According to the latest data from the Commerce International Trade Administration of United States Brazil, South Korea and Mexico are the next biggest exporter’s contributors to the United States.
Kathleen Wynne, the premier of Ontario, the most populated province in Canada, said on Thursday (1st March, 2018) that “Any tariff measures that include steel or aluminum from Ontario could have serious negative impacts on workers and businesses on both sides of the border”.
In Europe, Germany accounted for about 4 percent of United States steel imports previous year, followed by the Netherlands, with 2 percent; and Italy, with 1.4 percent, according to United States data. Britain accounted for about 1 percent of steel imports last year, and France had not more then 1 percent.
Seth Carpenter, a UBS economist, said there was a potential risk to European steel production, as some of the current steel imports to the United States could be directed to Europe.
“The E.U. is the market with least over-capacities and still comparably open for steel volumes, in our view, Mr. Carpenter said in a research note on Friday. “The consequences for the E.U. steel mills could range from lower margins to protective measures fueling steel inflation.”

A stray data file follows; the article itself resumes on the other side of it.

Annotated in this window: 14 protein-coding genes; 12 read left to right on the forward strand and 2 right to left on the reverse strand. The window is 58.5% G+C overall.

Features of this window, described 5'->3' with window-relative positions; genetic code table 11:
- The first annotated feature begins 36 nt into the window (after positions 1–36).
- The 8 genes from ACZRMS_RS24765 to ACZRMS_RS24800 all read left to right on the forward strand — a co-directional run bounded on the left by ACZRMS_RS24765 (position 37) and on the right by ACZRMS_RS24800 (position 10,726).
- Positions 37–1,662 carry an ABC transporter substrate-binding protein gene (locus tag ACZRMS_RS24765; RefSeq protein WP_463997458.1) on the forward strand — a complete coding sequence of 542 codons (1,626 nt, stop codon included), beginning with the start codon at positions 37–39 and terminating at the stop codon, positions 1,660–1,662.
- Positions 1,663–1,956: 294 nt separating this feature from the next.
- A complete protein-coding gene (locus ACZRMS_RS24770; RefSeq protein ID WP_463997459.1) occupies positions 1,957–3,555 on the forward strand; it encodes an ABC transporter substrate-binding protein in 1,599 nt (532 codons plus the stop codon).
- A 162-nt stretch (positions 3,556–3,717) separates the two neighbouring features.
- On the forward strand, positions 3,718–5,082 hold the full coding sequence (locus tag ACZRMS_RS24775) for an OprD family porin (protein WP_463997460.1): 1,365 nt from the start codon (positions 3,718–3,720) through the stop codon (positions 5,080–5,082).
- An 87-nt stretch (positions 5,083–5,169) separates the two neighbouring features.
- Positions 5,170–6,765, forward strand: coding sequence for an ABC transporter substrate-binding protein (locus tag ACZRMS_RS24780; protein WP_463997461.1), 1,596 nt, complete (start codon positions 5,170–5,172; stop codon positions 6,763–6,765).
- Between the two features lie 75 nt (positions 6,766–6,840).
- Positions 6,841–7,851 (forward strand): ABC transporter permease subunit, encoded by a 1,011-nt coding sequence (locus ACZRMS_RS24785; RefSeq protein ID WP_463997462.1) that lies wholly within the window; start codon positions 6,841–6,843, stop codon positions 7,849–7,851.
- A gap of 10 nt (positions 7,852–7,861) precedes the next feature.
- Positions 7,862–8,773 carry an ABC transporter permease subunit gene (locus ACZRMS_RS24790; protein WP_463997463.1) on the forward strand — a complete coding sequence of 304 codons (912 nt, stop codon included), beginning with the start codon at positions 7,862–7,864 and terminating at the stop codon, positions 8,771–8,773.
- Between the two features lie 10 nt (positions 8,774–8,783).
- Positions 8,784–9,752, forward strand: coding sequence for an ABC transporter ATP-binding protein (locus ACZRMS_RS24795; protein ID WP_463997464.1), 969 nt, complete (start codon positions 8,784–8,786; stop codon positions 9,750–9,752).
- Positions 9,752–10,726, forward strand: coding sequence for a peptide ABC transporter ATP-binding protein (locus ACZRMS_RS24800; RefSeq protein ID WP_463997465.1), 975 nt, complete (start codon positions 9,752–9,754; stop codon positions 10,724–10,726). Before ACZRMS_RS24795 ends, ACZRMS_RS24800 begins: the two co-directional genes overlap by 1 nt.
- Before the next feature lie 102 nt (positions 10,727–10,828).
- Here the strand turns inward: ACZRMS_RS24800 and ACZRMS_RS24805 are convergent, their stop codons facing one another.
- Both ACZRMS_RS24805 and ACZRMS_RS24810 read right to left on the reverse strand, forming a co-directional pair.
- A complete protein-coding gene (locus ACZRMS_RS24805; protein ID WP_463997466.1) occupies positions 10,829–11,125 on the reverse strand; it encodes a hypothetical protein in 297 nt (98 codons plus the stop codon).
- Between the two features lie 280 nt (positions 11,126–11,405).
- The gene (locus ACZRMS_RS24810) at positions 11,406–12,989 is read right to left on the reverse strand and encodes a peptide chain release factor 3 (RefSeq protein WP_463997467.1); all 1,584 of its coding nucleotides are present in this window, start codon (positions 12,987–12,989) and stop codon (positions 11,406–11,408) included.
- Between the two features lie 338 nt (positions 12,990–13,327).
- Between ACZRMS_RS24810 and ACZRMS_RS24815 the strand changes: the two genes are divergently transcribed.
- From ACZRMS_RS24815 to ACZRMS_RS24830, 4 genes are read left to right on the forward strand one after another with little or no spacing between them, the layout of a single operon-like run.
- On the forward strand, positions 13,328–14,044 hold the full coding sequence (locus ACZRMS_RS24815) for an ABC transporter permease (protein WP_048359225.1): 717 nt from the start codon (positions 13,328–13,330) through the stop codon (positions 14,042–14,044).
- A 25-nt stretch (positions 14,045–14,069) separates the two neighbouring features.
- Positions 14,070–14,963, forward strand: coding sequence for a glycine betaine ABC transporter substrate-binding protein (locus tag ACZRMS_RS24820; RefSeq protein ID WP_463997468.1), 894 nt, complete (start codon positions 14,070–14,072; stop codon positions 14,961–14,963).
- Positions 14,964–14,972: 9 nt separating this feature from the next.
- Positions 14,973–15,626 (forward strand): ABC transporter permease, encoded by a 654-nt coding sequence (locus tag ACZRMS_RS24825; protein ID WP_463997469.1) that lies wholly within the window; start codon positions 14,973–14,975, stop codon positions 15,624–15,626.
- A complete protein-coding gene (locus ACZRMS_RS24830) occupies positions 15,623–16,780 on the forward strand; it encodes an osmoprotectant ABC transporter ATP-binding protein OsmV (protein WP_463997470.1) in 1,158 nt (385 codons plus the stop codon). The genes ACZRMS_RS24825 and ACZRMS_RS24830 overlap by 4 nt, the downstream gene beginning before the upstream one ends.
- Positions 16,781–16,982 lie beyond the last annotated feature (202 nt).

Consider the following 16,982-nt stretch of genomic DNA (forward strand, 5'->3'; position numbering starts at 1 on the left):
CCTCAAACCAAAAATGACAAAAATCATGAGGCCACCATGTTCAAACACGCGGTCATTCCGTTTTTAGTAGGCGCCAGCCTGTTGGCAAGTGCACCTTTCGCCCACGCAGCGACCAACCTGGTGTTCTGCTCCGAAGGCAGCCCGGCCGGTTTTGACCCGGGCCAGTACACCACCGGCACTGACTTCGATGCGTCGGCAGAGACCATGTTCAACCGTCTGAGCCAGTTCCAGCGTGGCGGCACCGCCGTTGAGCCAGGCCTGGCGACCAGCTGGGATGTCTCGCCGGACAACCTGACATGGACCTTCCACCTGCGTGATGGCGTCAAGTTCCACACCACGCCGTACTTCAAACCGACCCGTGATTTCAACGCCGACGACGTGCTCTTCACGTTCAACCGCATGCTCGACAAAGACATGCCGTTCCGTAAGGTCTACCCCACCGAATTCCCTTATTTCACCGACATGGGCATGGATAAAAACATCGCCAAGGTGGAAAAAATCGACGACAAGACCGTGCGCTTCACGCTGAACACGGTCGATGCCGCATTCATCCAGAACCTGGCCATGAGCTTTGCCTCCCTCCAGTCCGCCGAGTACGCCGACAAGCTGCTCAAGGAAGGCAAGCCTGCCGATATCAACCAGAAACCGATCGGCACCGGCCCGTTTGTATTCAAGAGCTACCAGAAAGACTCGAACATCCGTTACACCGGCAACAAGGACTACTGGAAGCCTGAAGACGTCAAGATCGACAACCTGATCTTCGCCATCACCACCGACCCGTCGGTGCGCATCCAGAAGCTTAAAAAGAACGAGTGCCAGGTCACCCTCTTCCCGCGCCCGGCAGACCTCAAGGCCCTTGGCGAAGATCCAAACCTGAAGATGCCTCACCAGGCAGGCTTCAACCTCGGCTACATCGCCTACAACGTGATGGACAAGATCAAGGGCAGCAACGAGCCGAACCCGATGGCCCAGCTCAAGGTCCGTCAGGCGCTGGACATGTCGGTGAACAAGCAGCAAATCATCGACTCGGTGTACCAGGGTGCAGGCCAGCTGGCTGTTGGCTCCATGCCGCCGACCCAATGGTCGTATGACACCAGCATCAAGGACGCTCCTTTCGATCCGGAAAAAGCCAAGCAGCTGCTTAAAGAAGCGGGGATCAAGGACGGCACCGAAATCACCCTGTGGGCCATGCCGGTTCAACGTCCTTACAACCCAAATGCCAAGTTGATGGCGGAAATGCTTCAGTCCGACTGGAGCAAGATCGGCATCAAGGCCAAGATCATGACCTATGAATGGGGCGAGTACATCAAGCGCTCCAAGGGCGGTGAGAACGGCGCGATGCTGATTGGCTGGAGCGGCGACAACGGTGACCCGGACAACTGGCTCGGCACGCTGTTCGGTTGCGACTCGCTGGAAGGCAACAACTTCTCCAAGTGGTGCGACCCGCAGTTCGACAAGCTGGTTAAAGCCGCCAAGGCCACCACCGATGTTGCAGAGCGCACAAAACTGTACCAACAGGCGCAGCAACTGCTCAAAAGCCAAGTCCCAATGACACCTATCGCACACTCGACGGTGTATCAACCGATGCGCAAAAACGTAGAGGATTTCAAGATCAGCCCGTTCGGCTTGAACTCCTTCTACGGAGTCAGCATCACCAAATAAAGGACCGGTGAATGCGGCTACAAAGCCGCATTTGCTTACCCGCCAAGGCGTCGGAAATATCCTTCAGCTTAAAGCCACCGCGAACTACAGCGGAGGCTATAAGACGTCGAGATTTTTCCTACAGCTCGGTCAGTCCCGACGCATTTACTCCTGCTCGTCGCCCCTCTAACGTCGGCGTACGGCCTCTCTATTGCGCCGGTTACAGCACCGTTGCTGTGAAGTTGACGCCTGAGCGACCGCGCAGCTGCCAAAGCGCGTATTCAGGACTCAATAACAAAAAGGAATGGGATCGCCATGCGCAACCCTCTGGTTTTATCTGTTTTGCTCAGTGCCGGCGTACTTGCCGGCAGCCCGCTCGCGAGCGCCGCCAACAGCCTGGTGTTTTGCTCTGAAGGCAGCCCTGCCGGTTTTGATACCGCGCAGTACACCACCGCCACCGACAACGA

The British steel maker Tata Steel also saw its shares decreases 4 percent in London on Friday, while the German steel maker ThyssenKrupp slipped 3 percent. While the South Korean steel maker Posco was down 3.6 percent.
“Up until now, most of the market behavior over the past 12 to 15 months has been a reaction to macroeconomic environment, the big sort of tax policy changes,” Mr. Lawson said. “The creeping protectionist that we are sort of seeing in the announcements around Canada lumber, solar panels, washing machines, the Section 232 investigation that proceeded this announcement, the intellectual property investigation around China — these types of things don’t really appear to have affected markets up until now. “